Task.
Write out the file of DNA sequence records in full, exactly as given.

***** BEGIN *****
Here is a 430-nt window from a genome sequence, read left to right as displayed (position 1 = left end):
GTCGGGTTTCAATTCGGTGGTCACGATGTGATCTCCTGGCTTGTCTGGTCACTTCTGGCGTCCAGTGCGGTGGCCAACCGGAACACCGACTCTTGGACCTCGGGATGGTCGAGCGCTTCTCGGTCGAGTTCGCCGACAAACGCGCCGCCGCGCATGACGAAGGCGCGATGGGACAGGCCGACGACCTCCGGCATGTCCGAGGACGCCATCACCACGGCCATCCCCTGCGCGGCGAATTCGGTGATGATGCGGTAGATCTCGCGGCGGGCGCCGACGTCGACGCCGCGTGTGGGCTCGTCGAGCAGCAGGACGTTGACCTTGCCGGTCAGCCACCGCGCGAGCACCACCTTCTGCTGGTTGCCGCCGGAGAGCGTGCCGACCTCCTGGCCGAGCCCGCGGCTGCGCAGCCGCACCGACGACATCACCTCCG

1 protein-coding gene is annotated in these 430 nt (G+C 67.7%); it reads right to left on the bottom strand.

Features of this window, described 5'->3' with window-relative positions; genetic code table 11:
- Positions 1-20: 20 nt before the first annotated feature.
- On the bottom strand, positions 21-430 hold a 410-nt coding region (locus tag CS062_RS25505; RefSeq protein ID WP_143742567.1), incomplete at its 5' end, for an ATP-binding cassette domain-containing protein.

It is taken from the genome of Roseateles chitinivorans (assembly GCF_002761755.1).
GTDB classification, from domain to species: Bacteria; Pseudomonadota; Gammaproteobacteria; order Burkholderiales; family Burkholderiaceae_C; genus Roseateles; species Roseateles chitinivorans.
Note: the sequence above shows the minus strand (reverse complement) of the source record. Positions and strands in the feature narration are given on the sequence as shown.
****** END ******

Here is a 430-nt window from a genome sequence, read left to right as displayed (position 1 = left end):
GTCGGGTTTCAATTCGGTGGTCACGATGTGATCTCCTGGCTTGTCTGGTCACTTCTGGCGTCCAGTGCGGTGGCCAACCGGAACACCGACTCTTGGACCTCGGGATGGTCGAGCGCTTCTCGGTCGAGTTCGCCGACAAACGCGCCGCCGCGCATGACGAAGGCGCGATGGGACAGGCCGACGACCTCCGGCATGTCCGAGGACGCCATCACCACGGCCATCCCCTGCGCGGCGAATTCGGTGATGATGCGGTAGATCTCGCGGCGGGCGCCGACGTCGACGCCGCGTGTGGGCTCGTCGAGCAGCAGGACGTTGACCTTGCCGGTCAGCCACCGCGCGAGCACCACCTTCTGCTGGTTGCCGCCGGAGAGCGTGCCGACCTCCTGGCCGAGCCCGCGGCTGCGCAGCCGCACCGACGACATCACCTCCG

1 protein-coding gene is annotated in these 430 nt (G+C 67.7%); it reads right to left on the bottom strand.

Features of this window, described 5'->3' with window-relative positions; genetic code table 11:
- Positions 1-20: 20 nt before the first annotated feature.
- On the bottom strand, positions 21-430 hold a 410-nt coding region (locus tag CS062_RS25505; RefSeq protein ID WP_143742567.1), incomplete at its 5' end, for an ATP-binding cassette domain-containing protein.

It is taken from the genome of Roseateles chitinivorans (assembly GCF_002761755.1).
GTDB classification, from domain to species: Bacteria; Pseudomonadota; Gammaproteobacteria; order Burkholderiales; family Burkholderiaceae_C; genus Roseateles; species Roseateles chitinivorans.
Note: the sequence above shows the minus strand (reverse complement) of the source record. Positions and strands in the feature narration are given on the sequence as shown.